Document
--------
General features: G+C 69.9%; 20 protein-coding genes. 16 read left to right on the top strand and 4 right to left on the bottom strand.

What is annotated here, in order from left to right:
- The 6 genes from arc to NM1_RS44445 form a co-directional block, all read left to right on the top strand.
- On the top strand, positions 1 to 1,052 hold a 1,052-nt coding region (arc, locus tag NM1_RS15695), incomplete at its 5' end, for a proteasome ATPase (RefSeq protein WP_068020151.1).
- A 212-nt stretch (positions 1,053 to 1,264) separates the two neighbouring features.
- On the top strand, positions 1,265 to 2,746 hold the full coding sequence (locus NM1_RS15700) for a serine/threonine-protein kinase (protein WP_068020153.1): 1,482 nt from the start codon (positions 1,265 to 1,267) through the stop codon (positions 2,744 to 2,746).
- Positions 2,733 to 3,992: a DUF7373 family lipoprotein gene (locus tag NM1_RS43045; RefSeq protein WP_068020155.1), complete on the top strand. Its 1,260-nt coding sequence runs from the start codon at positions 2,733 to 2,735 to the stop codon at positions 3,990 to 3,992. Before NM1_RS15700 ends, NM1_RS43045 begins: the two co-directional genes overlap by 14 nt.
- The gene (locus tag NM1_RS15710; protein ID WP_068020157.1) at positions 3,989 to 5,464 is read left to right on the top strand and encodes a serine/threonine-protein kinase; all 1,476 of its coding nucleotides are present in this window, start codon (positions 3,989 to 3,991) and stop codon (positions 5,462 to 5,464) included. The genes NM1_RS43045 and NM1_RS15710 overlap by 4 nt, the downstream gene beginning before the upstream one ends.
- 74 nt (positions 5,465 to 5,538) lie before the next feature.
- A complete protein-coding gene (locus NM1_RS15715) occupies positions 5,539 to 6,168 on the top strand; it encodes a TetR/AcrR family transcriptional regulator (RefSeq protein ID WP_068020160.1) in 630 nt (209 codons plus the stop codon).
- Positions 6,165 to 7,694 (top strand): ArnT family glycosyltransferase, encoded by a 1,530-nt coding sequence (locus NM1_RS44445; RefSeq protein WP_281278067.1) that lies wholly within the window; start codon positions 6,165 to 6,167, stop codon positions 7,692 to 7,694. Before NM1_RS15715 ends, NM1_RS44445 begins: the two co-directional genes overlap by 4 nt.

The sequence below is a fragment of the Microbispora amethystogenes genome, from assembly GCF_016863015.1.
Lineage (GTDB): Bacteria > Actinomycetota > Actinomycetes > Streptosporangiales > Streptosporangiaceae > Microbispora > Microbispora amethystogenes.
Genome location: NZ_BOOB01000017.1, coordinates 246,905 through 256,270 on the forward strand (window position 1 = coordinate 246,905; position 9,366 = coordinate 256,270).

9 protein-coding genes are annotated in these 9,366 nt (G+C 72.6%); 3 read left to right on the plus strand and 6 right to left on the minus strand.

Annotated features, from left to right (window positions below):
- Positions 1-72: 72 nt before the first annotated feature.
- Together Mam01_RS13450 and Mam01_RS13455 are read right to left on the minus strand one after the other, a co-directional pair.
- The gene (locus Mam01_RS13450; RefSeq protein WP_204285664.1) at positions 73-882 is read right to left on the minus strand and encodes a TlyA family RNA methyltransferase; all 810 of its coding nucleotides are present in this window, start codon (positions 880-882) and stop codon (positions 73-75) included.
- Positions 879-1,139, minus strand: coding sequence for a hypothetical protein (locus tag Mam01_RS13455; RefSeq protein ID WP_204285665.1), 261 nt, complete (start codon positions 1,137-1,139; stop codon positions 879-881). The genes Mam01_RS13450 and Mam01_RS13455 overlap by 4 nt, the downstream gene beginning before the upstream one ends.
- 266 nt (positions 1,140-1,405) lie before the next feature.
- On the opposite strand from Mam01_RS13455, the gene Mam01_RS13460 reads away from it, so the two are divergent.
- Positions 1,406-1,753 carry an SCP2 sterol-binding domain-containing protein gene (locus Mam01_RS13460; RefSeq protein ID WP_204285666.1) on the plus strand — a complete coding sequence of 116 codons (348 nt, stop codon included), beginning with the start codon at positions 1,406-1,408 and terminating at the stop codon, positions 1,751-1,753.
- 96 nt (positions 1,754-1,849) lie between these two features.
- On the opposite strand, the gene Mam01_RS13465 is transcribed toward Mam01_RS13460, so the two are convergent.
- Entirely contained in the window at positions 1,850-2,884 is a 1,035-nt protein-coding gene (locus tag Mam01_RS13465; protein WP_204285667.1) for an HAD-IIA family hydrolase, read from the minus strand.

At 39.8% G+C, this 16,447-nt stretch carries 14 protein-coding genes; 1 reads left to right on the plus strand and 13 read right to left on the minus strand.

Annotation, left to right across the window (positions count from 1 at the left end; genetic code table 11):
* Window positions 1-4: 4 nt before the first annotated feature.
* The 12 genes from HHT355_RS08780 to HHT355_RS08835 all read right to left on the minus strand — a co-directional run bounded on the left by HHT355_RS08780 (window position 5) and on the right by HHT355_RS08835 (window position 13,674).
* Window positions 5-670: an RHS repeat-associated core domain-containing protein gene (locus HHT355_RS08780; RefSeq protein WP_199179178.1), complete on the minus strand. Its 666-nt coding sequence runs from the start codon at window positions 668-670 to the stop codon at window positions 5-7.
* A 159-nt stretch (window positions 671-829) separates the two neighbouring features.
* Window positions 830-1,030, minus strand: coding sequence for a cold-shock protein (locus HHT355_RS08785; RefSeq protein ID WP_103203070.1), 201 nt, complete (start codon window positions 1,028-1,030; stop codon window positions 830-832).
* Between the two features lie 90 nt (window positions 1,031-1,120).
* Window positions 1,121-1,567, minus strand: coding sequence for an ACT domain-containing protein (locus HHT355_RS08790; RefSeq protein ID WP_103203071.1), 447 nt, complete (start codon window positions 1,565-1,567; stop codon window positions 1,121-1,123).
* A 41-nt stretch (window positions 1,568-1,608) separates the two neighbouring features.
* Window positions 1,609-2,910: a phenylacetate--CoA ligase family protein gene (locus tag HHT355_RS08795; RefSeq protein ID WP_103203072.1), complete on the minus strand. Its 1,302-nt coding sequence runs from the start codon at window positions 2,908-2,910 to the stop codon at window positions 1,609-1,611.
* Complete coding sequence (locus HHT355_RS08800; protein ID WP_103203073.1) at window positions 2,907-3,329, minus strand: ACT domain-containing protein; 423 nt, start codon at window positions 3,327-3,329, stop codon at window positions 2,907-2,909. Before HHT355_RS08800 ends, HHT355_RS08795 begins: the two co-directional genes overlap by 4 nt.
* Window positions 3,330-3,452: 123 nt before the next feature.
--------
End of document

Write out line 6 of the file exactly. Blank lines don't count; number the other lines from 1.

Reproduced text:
- On the top strand, positions 1,265 to 2,746 hold the full coding sequence (locus NM1_RS15700) for a serine/threonine-protein kinase (protein WP_068020153.1): 1,482 nt from the start codon (positions 1,265 to 1,267) through the stop codon (positions 2,744 to 2,746).